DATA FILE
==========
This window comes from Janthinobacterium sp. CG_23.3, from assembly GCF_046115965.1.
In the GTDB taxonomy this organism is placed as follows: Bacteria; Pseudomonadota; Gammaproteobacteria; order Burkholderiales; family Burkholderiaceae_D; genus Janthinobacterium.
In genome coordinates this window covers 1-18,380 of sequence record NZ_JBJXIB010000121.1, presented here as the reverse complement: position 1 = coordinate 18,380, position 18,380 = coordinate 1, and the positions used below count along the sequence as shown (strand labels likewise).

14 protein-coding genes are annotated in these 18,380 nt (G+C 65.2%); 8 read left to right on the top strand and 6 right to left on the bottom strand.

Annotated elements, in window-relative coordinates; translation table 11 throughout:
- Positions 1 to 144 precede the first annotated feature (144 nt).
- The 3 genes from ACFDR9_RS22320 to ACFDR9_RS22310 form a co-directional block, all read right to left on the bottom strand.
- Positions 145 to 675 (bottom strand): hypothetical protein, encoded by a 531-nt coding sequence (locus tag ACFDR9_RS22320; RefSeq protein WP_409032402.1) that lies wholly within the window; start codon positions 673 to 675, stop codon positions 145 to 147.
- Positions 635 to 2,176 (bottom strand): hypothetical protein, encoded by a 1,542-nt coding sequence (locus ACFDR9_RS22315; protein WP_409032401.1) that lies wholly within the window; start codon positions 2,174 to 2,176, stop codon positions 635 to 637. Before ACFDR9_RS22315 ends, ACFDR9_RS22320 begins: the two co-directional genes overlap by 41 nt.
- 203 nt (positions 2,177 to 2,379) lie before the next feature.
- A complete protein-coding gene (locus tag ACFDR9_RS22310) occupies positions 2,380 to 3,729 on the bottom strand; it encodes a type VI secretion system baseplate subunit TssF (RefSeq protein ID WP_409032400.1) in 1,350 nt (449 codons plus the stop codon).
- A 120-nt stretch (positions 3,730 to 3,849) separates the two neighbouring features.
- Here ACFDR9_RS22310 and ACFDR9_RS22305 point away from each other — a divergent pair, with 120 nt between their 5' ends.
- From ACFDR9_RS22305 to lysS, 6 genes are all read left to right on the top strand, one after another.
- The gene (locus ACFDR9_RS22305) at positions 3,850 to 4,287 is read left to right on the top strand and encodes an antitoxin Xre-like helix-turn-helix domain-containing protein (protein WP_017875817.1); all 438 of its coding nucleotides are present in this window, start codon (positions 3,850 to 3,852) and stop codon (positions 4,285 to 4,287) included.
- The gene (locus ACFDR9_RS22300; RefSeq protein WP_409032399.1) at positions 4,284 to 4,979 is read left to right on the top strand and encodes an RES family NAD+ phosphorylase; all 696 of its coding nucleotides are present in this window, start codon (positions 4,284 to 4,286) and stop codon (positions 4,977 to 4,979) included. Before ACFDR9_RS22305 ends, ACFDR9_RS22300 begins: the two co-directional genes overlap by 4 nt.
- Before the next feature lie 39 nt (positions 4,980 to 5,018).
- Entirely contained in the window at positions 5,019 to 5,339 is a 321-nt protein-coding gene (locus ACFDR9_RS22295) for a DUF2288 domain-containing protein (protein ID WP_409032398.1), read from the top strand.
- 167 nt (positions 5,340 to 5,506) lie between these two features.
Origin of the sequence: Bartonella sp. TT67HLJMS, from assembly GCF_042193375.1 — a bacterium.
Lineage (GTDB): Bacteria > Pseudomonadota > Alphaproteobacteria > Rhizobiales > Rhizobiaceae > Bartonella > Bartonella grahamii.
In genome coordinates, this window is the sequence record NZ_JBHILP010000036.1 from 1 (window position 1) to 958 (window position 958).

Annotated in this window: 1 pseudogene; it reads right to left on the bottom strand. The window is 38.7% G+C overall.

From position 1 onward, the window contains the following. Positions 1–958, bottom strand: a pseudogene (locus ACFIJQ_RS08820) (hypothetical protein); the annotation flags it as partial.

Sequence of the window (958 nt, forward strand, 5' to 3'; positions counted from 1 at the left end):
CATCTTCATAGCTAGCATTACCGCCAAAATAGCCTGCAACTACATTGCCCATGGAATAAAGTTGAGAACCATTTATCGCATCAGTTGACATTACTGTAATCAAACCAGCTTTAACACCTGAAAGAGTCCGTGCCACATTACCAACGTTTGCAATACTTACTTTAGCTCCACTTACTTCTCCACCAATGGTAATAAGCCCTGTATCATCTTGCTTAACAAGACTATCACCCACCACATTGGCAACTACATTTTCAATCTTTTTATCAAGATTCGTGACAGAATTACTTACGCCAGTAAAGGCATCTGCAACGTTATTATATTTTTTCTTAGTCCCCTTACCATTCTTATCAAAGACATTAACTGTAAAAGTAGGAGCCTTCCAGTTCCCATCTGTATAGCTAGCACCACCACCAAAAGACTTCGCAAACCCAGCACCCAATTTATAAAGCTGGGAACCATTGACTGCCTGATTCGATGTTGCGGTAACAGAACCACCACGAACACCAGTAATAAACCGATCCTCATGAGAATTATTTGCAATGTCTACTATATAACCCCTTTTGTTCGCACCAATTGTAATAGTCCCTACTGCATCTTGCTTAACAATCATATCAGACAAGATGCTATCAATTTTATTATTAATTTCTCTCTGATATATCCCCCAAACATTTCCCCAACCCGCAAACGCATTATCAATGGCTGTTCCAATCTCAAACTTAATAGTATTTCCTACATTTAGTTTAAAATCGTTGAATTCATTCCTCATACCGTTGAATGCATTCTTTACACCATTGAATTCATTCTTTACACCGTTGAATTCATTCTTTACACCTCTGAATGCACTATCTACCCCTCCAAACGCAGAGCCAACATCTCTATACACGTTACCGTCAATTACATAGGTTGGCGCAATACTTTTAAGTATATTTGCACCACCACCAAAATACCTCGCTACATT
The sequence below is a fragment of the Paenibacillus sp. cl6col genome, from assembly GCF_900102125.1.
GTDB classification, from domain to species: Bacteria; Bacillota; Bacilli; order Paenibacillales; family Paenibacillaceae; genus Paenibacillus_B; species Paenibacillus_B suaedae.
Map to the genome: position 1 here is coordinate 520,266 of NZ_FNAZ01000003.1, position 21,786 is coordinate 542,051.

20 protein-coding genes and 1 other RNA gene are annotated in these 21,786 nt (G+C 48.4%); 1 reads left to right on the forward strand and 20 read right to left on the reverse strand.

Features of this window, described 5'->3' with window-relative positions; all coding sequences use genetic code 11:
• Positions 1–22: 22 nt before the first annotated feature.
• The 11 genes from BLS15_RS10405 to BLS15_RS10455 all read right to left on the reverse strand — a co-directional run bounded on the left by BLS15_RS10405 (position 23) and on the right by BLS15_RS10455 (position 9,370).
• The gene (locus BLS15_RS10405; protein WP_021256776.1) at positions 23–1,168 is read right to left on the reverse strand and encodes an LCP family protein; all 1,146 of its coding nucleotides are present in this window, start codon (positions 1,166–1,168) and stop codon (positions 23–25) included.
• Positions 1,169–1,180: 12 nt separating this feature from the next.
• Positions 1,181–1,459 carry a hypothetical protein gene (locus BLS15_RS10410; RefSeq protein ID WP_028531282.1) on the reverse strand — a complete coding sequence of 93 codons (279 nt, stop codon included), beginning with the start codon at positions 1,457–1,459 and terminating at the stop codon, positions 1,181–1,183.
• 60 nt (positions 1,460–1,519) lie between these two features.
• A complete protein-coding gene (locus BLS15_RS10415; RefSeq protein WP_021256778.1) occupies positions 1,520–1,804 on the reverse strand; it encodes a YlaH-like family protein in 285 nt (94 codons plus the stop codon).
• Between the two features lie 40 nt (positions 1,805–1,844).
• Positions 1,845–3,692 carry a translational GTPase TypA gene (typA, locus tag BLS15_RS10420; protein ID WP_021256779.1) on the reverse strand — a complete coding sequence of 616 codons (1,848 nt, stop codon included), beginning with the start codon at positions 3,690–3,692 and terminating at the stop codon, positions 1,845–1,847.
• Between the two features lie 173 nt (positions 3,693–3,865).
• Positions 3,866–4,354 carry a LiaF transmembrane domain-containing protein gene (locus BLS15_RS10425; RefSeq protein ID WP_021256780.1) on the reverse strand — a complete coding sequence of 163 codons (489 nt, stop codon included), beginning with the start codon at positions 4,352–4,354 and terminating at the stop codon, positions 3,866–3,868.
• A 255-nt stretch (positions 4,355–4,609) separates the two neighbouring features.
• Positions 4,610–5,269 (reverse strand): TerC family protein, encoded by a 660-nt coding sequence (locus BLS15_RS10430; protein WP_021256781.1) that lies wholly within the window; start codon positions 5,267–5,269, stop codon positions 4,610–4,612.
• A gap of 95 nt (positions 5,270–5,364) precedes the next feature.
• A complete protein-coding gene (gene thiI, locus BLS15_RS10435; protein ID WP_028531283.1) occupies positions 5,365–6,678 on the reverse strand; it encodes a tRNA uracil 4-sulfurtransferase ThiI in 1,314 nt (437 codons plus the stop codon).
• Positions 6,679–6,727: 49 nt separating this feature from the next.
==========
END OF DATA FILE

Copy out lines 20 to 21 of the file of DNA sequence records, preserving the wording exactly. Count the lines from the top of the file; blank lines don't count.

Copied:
Origin of the sequence: Bartonella sp. TT67HLJMS, from assembly GCF_042193375.1 — a bacterium.
Lineage (GTDB): Bacteria > Pseudomonadota > Alphaproteobacteria > Rhizobiales > Rhizobiaceae > Bartonella > Bartonella grahamii.